US 6618598 B1
A method for determining the initial power to be allocated to a secondary channel having a desired data rate. An SNR setpoint is first calculated where such setpoint is based on the SNR setpoint of the associated primary channel and system offset values. The initial power is then calculated based on the calculated setpoint.
1. A method for determining an initial power value for a secondary channel of a communication system, the method comprising:
calculating an SNR setpoint for the secondary channel based on system offset values and an SNR setpoint of an associated primary channel; and
calculating the initial power value based on the calculated SNR value and a desired information rate for the secondary channel and system parameters of the associated primary channel.
2. The method of
3. The method of
4. The method of
measuring the SNR setpoint of the associated primary channel;
obtaining a sector_offset value from a table based on measured transmitted power and power ratio measurements at subscriber locations;
modifying the sector_offset value based on a measured FER of the secondary channel
obtaining a user_offset value based on FER measurements for the secondary channel and power ratio measurements at subscriber locations;
obtaining a rate_offset value; and
summing the measured SNR setpoint of the corresponding primary channel with the modified sector_offset, the user_offset and the rate_offset.
1. Field of the Invention
The present invention is generally related to a method for determining the amount of resources to be allocated to a forward link secondary channel over the air interface.
2. Description of the Related Art
Communication systems, and in particular, wireless communication systems comprise a plurality of communication links through which subscribers of such systems communicate with each other and with subscribers of other communication systems. Wireless communication systems such as Code Division Multiple Access (CDMA) systems and other communication systems have an air interface through which communication signals between a subscriber and the system are exchanged (i.e., transmitted and/or received). A subscriber exchanges communication signals over the air interface with a base station that serves a particular geographic region known as a cell. A base station generally comprises radio equipment and processing equipment to allow communication with subscribers located within the cell. Typically, wireless communication systems comprise a plurality of cells, each of which has at least one base station that serves subscribers located within the cell. The air interface for each subscriber comprises two communication channels: a forward channel and a reverse channel. In the forward channel, signals from the base station are transmitted to a subscriber. Conversely, a subscriber uses the reverse channel to transmit signals to the base station of the cell within which such subscriber is located.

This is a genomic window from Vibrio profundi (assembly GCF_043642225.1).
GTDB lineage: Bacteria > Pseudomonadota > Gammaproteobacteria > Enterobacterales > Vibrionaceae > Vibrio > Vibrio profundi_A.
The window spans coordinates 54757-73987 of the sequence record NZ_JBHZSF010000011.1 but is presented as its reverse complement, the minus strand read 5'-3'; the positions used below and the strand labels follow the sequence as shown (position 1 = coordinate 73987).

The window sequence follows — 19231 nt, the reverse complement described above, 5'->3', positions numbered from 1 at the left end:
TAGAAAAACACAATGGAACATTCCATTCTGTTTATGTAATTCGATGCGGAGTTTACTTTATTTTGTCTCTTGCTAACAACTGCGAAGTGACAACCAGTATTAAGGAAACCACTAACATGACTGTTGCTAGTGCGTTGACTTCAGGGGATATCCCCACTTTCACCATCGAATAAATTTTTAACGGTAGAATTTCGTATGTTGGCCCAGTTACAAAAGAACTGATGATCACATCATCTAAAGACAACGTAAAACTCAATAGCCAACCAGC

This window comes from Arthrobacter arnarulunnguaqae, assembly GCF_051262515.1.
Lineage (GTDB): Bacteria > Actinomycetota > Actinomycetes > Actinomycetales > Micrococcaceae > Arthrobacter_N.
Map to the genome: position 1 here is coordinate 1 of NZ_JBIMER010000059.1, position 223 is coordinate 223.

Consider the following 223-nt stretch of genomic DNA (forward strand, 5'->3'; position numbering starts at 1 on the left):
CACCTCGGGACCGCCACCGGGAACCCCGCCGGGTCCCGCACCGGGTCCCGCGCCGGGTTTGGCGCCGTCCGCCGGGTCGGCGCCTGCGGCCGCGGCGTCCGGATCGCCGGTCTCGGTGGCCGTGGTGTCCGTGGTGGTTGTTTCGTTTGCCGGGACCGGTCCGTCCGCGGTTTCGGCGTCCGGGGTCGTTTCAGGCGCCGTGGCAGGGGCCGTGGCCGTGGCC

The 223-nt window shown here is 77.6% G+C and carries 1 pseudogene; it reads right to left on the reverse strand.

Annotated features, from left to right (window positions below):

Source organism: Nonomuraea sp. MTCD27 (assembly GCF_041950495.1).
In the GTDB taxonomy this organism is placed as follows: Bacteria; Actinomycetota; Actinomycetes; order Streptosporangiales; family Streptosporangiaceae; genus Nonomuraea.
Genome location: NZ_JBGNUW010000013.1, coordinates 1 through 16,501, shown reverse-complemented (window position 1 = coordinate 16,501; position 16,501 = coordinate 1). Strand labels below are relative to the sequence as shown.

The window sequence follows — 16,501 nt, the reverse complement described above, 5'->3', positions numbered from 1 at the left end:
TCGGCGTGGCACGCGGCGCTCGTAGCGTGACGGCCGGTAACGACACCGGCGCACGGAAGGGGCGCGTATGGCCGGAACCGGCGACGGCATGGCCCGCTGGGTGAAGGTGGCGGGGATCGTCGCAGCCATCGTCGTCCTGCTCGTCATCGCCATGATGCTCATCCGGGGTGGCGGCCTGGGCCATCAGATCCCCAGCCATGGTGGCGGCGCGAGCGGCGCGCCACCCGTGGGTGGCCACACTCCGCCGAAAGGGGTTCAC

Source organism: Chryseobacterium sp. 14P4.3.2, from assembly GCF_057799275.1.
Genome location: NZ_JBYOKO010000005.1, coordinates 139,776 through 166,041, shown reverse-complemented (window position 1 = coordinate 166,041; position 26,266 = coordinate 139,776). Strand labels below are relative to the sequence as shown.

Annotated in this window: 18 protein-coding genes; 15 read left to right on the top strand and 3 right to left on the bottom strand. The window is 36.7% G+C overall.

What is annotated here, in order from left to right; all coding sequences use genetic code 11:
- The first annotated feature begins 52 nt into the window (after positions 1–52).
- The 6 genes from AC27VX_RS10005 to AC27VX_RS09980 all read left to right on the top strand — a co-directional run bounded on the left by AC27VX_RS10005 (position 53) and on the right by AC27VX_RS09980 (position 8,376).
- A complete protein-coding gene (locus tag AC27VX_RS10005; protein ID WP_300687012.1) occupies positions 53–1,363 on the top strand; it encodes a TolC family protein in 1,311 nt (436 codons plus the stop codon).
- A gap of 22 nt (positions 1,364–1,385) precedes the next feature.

Many wireless communication systems communicate to a subscriber over a set of links from different base stations. The set of links is referred to as a primary channel. In many cases, however, the primary channel comprises only one link. The use of a set of links for a subscriber enables the system to select the best link for a particular instant of time and use that link to communicate with the subscriber. The best link is typically a communication link with the best quality of service (QoS). The QoS is typically a function of network variables that reflect the quality of a link. One example of such a network variable is the Frame Error Rate (FER). In CDMA systems and other wireless systems signals are transmitted as frames where each frame is a block of bits. When a frame is received with at least one error, it is said to be an error frame. The FER is the ratio of the number of error frames received to the total number of frame received during a defined period of time. Thus the communication system is able to communicate with a subscriber through a primary channel comprising at least one communication link. The communication system designates the link—from the set of links—which has the most favorable conditions (e.g., lowest FER)—for communication as the anchor leg. Accordingly, most of the time most of the communication between a subscriber and the system is done through the anchor leg.
Many communication systems now allow subscribers to have simultaneous access to more than one channel. A subscriber, while using a primary channel, may request a secondary channel. For example, a subscriber using the primary channel for low speed data may want to have access to a secondary channel to run additional applications at higher data rate throughput. Communication signals associated with the additional applications would then be exchanged over the secondary channel. In a multi-link primary channel, the anchor leg is usually selected for the secondary channel. However, prior to granting a subscriber access to the secondary channel, the communication system first assesses the subscriber's resource requirements and then determines whether the required resources are available. The resources are the various communication assets such as the number of radios available from the selected link, the amount of power available per link, the bandwidth available per link and maximum information rate supportable at each link. The information rate and the amount of power supportable for transmission at a particular link are two critical resources whose usage system providers desire to apply in a most efficient manner.